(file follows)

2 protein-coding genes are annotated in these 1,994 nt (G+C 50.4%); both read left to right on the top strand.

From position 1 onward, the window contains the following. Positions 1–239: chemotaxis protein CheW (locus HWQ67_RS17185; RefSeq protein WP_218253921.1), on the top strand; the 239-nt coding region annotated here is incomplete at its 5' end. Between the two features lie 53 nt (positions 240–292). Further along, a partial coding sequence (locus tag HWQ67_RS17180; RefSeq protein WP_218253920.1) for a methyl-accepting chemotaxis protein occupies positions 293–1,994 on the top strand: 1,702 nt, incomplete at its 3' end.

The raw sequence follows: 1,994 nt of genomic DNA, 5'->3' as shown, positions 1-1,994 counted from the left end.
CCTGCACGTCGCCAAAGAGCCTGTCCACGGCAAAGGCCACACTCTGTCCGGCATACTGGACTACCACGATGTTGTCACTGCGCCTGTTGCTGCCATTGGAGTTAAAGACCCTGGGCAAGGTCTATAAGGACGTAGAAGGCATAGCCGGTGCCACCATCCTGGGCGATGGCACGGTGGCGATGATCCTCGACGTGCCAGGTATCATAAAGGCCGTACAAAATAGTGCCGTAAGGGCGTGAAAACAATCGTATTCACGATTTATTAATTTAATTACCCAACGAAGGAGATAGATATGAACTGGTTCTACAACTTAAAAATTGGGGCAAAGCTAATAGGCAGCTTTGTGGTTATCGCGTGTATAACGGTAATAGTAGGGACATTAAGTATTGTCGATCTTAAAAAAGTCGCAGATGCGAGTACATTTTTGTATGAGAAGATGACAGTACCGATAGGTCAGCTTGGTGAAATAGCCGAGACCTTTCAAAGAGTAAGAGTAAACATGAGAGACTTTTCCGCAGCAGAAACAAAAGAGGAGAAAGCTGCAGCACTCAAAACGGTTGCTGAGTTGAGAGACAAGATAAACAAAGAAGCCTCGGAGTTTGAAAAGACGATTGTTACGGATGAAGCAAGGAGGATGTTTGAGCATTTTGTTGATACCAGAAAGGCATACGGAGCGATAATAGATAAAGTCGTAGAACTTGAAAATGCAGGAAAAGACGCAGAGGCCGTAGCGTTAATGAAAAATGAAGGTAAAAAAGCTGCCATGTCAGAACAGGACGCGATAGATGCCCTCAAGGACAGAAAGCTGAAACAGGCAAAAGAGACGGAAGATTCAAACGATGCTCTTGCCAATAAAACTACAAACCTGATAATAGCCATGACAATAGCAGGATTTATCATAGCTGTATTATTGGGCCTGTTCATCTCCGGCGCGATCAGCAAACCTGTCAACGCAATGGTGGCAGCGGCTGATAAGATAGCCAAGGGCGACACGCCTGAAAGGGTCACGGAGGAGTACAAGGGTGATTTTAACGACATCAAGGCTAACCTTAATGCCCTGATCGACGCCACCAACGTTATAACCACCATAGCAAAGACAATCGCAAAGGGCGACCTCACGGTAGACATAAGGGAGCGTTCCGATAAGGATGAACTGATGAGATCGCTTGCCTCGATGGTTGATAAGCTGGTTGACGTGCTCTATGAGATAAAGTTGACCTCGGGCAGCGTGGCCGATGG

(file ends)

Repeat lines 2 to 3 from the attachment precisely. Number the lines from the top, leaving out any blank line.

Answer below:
From position 1 onward, the window contains the following. Positions 1–239: chemotaxis protein CheW (locus HWQ67_RS17185; RefSeq protein WP_218253921.1), on the top strand; the 239-nt coding region annotated here is incomplete at its 5' end. Between the two features lie 53 nt (positions 240–292). Further along, a partial coding sequence (locus tag HWQ67_RS17180; RefSeq protein WP_218253920.1) for a methyl-accepting chemotaxis protein occupies positions 293–1,994 on the top strand: 1,702 nt, incomplete at its 3' end.

The raw sequence follows: 1,994 nt of genomic DNA, 5'->3' as shown, positions 1-1,994 counted from the left end.